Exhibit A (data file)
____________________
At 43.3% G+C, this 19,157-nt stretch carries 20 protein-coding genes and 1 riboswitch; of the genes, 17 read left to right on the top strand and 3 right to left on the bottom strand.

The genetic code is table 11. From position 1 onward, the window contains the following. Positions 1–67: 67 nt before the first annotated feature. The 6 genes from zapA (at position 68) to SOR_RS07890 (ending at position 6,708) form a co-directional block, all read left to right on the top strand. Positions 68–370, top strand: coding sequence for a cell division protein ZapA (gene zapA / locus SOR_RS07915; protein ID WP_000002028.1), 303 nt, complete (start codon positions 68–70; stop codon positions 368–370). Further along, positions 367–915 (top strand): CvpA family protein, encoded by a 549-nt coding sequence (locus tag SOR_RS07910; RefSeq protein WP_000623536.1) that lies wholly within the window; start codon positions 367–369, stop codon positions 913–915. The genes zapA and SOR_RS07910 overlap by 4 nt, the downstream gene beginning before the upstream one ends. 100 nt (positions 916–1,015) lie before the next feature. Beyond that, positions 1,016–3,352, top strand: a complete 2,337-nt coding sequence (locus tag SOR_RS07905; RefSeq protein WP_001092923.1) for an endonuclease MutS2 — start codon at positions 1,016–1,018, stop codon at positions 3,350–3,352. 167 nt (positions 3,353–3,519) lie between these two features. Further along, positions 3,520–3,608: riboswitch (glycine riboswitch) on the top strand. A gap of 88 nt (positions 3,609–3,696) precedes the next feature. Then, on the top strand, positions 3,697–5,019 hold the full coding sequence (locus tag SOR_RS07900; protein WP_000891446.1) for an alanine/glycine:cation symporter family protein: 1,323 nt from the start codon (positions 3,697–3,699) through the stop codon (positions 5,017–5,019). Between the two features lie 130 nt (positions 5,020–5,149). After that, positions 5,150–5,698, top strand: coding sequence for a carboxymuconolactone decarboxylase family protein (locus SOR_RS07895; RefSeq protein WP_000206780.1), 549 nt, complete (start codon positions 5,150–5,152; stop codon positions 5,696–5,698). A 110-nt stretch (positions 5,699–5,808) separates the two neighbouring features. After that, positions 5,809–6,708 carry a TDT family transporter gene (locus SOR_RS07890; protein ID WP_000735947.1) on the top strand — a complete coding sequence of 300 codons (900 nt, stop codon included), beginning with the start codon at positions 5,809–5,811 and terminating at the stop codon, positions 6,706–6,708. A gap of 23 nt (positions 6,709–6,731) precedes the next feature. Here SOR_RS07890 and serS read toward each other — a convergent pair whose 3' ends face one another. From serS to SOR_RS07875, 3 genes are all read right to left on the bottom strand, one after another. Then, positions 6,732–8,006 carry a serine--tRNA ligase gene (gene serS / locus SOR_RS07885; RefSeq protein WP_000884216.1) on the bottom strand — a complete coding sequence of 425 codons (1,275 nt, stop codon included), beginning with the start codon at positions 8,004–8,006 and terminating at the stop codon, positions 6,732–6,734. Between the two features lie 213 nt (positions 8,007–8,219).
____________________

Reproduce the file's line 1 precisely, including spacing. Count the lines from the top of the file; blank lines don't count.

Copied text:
At 43.3% G+C, this 19,157-nt stretch carries 20 protein-coding genes and 1 riboswitch; of the genes, 17 read left to right on the top strand and 3 right to left on the bottom strand.